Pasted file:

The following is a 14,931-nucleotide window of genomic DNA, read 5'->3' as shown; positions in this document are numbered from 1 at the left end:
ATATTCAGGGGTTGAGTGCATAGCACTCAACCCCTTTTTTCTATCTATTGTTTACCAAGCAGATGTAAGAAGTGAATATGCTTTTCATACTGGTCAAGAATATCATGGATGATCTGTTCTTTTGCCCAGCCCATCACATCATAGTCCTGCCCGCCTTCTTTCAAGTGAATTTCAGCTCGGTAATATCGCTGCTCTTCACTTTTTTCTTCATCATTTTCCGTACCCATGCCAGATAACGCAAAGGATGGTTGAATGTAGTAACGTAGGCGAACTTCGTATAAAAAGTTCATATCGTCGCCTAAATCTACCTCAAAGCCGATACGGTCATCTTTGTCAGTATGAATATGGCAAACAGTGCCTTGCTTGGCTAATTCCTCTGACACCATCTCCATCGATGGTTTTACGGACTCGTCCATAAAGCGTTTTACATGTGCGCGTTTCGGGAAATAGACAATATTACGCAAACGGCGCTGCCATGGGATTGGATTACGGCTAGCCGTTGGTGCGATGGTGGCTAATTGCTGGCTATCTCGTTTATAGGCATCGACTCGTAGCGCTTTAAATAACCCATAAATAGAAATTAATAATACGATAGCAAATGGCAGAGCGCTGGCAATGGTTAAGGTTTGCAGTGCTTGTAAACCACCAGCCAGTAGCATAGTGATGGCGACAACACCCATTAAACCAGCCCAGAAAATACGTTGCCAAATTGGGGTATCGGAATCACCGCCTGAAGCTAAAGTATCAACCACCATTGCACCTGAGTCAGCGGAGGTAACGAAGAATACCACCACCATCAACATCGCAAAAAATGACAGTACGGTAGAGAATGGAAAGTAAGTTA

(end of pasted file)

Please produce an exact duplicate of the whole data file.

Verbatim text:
The following is a 14,931-nucleotide window of genomic DNA, read 5'->3' as shown; positions in this document are numbered from 1 at the left end:
ATATTCAGGGGTTGAGTGCATAGCACTCAACCCCTTTTTTCTATCTATTGTTTACCAAGCAGATGTAAGAAGTGAATATGCTTTTCATACTGGTCAAGAATATCATGGATGATCTGTTCTTTTGCCCAGCCCATCACATCATAGTCCTGCCCGCCTTCTTTCAAGTGAATTTCAGCTCGGTAATATCGCTGCTCTTCACTTTTTTCTTCATCATTTTCCGTACCCATGCCAGATAACGCAAAGGATGGTTGAATGTAGTAACGTAGGCGAACTTCGTATAAAAAGTTCATATCGTCGCCTAAATCTACCTCAAAGCCGATACGGTCATCTTTGTCAGTATGAATATGGCAAACAGTGCCTTGCTTGGCTAATTCCTCTGACACCATCTCCATCGATGGTTTTACGGACTCGTCCATAAAGCGTTTTACATGTGCGCGTTTCGGGAAATAGACAATATTACGCAAACGGCGCTGCCATGGGATTGGATTACGGCTAGCCGTTGGTGCGATGGTGGCTAATTGCTGGCTATCTCGTTTATAGGCATCGACTCGTAGCGCTTTAAATAACCCATAAATAGAAATTAATAATACGATAGCAAATGGCAGAGCGCTGGCAATGGTTAAGGTTTGCAGTGCTTGTAAACCACCAGCCAGTAGCATAGTGATGGCGACAACACCCATTAAACCAGCCCAGAAAATACGTTGCCAAATTGGGGTATCGGAATCACCGCCTGAAGCTAAAGTATCAACCACCATTGCACCTGAGTCAGCGGAGGTAACGAAGAATACCACCACCATCAACATCGCAAAAAATGACAGTACGGTAGAGAATGGAAAGTAAGTTA